The Malay Chamber of Commerce (DPMM) has made an offer to buy Johor Corp's (JCorp) 53 per cent stake in Kulim (Malaysia) Bhd (2003), a plantation group with interests in fast food business.
Its president Syed Ali Alattas said a letter was sent to Johor Menteri Besar Datuk Abdul Ghani Othman on March 28. The next day, another letter on the same matter was sent to the Prime Minister.
At a press conference held in Kuala Lumpur yesterday, Syed Ali refused to disclose the value of the bid.
"At this juncture, we can't reveal the numbers as we need to negotiate on the price first. However, I can assure that the price DPMM is offering is fair," he said.
Based on Kulim's closing price of RM3.34 yesterday, the group is worth RM4.21 billion. JCorp's stake is valued at RM2.23 billion but DPMM cannot just buy that block because of takeover rules.
Under the rules, if a buyer takes a third of a company, it must make the same offer for the rest of the shares.
DPMM has invited government-linked agencies and organisations like Tabung Haji, Permodalan Nasional Bhd and Majlis Amanah Rakyat (Mara) to join the bid through a special purpose vehicle (SPV) which is being set up.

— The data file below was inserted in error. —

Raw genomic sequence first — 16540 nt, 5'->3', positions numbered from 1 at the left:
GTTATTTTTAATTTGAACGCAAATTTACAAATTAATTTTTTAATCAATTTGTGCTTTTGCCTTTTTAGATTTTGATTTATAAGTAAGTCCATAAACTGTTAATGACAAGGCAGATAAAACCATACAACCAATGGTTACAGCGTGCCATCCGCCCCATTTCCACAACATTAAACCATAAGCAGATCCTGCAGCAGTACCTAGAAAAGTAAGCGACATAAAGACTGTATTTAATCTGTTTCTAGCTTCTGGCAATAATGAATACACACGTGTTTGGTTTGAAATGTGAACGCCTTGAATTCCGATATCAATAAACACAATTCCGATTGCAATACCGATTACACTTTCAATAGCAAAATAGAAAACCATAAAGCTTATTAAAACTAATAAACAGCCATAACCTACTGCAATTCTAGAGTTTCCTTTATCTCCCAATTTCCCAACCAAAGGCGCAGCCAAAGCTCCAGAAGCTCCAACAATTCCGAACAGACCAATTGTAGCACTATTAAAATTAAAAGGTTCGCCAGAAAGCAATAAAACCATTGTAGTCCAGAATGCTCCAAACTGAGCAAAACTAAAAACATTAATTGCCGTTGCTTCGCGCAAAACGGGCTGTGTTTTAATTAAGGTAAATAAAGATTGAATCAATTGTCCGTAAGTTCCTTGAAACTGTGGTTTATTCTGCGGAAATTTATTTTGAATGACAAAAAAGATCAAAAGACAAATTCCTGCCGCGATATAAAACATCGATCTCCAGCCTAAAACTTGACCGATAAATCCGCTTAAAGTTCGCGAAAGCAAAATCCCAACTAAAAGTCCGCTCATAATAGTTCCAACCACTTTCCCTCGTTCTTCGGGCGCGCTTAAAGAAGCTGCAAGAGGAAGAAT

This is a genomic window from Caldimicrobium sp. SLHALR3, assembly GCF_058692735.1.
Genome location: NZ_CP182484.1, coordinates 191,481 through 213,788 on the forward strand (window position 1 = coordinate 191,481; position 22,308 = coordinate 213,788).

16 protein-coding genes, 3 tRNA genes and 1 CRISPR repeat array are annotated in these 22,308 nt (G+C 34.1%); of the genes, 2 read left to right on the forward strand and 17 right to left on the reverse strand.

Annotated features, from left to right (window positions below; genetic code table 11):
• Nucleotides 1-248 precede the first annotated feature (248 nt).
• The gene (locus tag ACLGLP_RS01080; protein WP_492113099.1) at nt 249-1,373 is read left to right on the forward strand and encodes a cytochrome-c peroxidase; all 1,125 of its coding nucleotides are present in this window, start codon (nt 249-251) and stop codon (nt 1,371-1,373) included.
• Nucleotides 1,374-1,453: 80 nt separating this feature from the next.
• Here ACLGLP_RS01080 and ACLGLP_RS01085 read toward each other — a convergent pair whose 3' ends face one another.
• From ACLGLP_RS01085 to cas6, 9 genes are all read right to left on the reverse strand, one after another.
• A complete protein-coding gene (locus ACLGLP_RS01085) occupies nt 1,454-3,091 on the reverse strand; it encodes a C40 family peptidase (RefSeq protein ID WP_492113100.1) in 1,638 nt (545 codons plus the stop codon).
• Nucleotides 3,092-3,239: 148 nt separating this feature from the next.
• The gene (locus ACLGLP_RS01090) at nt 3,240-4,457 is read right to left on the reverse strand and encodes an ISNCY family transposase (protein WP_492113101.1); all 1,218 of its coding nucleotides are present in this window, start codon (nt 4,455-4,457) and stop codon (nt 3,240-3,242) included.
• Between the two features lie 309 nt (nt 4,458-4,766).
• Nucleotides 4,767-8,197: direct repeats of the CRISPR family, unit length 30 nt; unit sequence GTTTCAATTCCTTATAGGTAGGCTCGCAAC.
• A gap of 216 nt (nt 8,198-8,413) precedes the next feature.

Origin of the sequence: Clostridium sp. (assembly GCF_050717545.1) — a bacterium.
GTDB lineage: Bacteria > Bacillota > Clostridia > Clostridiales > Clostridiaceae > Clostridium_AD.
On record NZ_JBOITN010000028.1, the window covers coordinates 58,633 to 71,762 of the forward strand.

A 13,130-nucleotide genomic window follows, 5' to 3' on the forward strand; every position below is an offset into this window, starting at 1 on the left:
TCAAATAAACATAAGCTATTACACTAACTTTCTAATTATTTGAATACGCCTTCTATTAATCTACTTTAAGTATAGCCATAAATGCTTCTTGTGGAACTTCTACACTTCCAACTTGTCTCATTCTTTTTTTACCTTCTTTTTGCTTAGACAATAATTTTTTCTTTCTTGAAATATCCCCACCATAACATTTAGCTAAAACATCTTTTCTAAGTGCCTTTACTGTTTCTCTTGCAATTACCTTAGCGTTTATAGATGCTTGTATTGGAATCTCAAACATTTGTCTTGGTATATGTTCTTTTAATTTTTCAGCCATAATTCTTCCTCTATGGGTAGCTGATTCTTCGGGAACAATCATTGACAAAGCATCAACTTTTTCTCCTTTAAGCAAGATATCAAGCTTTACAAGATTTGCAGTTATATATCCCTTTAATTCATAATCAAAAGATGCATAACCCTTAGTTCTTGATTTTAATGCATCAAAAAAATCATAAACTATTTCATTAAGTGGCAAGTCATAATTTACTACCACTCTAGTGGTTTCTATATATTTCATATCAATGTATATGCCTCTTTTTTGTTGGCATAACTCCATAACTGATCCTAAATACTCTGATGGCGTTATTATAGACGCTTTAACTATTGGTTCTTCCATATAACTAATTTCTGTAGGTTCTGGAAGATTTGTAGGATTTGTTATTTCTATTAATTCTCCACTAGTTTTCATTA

"We want them to come onboard and become investors in the SPV," he said, noting that the bid is to uphold the honour of Bumiputeras. He did not elaborate.
He claimed that several government agencies and cooperatives have indicated their interest to join but declined to reveal any names.
In recent reports, JCorp's former president and chief executive officer Tan Sri Muhammad Ali Hashim reportedly claimed that the management of JCorp was planning to sell Kulim.
JCorp holds a controlling 53 per cent stake in Kulim, which in turn owns 57.5 per cent of QSR Brands Bhd. The latter holds 50.6 per cent of KFC Holdings (Malaysia) Bhd (KFCH).
Syed Ali also claimed that DPMM is the only Bumiputera bidder in the race for Kulim shares.
"We are sure the company will be up for sale one way or the other because JCorp has RM6 billion debts which have to be settled by next year," he said.
Meanwhile, JCorp president and chief executive Kamaruzzaman Abu Kassim was reluctant to make any statement when approached by Business Times.
"It's better if I don't make any statements now. The only thing I can say is that we are reviewing what we have (assets) now," he said.
He considered news of JCorp selling Kulim as outside talks and nothing more.
"They (outside parties) can say whatever they want," he said.
Kamaruzzaman had said earlier that QSR and KFCH are the group's prized assets and that it would not be a wise business decision to sell a profitable "cash business".